Earnings season is upon us, but what does it mean for companies? And more importantly, what does it mean for the average person? Adam Shell explains.
Stocks ended higher in choppy trading Thursday as oil prices rose for a third straight day and moved above $33 a barrel.
The major indexes posted gains early as strong corporate earnings reports provided a boost. But the gains quickly evaporated before stocks mounted another comeback.
The Dow Jones industrial average gained 125 points, or 0.8%, and the Standard & Poor’s 500 index ended up 0.6%.
The tech-heavy Nasdaq composite jumped 0.9% as tech darling Facebook posted earnings that easily beat estimates after the bell Wednesday. Facebook (FB) shares surged 15.5%
Other strong earnings reports came in from Ford (F), Alibaba (BABA), Caterpillar (CAT) and Under Armour (UA).
Energy stocks led the gainers and was the top performing S&P sector as U.S. benchmark crude rose more than 3% to $33.47 a barrel after rising as high as $34.82.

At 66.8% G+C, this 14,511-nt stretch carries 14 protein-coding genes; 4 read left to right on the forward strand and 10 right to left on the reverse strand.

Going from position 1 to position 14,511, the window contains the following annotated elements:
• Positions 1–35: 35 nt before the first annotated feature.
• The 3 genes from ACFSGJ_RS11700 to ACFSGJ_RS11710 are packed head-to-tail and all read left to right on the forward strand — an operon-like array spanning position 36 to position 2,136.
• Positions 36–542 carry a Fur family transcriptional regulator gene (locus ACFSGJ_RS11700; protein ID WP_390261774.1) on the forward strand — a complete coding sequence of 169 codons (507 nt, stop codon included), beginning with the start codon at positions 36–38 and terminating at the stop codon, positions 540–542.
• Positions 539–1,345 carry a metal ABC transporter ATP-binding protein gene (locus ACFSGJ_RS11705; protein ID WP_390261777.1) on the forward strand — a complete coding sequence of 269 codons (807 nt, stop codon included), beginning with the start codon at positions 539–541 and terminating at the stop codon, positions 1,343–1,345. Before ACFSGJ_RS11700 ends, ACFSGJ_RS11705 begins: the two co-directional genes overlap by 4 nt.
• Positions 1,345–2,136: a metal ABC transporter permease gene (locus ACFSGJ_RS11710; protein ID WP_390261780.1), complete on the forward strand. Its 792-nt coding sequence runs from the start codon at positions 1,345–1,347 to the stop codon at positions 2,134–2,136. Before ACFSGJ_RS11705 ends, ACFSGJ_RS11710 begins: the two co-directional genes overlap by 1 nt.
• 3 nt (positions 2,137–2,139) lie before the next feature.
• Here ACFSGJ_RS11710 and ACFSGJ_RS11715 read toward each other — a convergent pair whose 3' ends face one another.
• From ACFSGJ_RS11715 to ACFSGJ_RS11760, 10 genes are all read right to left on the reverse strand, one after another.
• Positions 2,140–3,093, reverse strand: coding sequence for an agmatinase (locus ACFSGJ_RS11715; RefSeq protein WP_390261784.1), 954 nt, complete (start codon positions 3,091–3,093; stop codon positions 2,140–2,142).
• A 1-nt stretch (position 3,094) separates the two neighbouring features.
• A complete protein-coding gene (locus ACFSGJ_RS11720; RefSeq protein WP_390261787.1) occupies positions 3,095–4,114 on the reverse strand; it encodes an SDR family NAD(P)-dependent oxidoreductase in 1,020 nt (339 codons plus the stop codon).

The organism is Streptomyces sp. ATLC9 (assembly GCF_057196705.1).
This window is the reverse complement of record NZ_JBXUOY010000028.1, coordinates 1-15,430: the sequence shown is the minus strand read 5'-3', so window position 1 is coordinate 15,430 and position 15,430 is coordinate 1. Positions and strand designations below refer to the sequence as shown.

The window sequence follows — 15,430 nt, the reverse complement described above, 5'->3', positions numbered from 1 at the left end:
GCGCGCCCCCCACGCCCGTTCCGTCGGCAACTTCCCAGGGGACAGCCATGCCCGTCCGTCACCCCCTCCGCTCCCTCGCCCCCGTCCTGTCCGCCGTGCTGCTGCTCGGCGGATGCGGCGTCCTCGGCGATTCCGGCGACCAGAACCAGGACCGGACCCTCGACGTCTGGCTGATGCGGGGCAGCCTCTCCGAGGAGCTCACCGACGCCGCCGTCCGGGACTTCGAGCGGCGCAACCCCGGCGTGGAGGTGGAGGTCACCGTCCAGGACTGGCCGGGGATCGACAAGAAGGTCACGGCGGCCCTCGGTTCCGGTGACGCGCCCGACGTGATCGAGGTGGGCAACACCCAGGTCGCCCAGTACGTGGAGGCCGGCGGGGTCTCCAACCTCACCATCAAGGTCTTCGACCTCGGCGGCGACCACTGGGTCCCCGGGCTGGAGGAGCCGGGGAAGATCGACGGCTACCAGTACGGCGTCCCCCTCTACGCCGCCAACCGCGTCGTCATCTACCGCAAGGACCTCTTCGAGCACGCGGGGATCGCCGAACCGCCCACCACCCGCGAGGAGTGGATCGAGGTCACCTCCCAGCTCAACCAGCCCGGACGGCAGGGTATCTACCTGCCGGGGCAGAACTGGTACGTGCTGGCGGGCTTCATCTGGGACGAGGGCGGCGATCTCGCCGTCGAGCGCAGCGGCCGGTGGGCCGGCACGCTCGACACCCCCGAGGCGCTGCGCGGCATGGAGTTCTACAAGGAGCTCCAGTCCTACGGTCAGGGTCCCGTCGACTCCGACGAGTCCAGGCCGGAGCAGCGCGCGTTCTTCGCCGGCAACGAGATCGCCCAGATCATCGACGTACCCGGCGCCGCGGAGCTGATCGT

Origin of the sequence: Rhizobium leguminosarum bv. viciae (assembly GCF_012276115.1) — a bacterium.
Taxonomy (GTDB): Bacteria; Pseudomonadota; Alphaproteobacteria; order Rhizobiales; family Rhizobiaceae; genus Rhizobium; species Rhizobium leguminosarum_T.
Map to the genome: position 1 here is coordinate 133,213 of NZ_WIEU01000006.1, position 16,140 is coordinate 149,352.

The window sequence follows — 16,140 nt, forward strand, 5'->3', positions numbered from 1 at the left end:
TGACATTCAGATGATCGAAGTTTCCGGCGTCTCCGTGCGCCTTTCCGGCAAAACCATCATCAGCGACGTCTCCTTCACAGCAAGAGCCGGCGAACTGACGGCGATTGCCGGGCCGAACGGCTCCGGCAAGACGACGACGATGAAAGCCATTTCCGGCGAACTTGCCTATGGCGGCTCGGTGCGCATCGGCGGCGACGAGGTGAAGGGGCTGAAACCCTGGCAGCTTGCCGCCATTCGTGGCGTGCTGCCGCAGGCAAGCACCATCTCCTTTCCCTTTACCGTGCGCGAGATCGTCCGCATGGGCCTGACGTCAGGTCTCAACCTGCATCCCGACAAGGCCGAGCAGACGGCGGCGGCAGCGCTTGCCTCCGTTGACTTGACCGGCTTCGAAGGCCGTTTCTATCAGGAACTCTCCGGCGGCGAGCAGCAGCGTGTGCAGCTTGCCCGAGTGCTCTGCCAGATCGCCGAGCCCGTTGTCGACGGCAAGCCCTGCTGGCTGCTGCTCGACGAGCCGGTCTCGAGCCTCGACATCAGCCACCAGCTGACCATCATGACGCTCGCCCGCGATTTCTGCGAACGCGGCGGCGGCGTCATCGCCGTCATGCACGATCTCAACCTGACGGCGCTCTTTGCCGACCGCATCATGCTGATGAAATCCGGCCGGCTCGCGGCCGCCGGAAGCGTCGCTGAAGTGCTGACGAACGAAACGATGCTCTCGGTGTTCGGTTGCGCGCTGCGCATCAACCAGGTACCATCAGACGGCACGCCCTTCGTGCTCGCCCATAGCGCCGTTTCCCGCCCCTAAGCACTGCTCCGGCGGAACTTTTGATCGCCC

Weighing on markets was a weak manufacturing report that showed durable goods orders tumbled 5.1% in December.
Overseas, Asian markets were mostly lower as the Shanghai composite index in mainland China lost 2.9%. Japan’s benchmark Nikkei 225 index fell 0.7%.
European shares were lower as Germany’s DAX index tumbled 1.1% and France’s CAC 40 down 0.6%.
The one consistent pattern this year in stocks is volatility with the Dow closing higher or lower by more then 200 points in the past four trading sessions and 11 of the 17 sessions this year.
All three major U.S. stock indexes closed lower Wednesday with the Dow dropping 223 points amid a cautious assessment from the Federal Reserve about the global economy but no indication it was backing off future rate hikes.